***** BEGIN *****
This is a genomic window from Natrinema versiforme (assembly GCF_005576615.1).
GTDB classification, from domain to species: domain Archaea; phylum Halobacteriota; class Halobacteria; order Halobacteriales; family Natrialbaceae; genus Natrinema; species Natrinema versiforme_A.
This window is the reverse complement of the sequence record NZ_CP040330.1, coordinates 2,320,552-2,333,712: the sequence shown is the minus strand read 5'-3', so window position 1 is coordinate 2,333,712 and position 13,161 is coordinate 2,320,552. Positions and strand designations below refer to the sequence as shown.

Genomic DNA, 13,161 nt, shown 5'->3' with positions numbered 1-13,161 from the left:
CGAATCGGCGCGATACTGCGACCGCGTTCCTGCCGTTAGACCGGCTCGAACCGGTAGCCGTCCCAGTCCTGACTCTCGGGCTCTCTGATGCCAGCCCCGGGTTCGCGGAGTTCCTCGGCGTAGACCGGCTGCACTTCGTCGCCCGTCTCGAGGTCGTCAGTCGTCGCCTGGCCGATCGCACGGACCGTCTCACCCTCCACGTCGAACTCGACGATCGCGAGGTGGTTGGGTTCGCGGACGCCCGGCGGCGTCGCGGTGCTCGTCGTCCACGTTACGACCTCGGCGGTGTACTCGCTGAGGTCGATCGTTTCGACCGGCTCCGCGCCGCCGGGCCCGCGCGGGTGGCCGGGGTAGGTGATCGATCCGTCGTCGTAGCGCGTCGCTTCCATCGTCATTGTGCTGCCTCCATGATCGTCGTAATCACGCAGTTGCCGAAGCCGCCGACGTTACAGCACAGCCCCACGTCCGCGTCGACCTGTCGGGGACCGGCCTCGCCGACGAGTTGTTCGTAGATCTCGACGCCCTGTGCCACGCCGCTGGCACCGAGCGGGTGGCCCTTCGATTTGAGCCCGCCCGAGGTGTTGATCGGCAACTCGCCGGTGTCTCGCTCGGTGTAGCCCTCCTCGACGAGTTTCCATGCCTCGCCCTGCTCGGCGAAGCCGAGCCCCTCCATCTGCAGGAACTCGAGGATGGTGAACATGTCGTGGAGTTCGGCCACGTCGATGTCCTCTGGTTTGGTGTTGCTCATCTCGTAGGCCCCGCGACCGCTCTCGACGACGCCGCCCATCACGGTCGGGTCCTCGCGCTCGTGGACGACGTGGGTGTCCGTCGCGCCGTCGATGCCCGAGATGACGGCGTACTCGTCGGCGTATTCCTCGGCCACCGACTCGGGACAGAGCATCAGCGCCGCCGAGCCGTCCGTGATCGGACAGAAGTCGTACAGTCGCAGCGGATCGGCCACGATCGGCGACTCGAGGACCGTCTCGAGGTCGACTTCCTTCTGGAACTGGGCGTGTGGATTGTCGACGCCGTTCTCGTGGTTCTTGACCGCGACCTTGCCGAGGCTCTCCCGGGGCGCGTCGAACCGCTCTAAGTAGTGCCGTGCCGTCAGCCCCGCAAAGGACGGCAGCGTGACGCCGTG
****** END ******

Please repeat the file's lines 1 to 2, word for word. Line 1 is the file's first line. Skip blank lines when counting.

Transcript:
This is a genomic window from Natrinema versiforme (assembly GCF_005576615.1).
GTDB classification, from domain to species: domain Archaea; phylum Halobacteriota; class Halobacteria; order Halobacteriales; family Natrialbaceae; genus Natrinema; species Natrinema versiforme_A.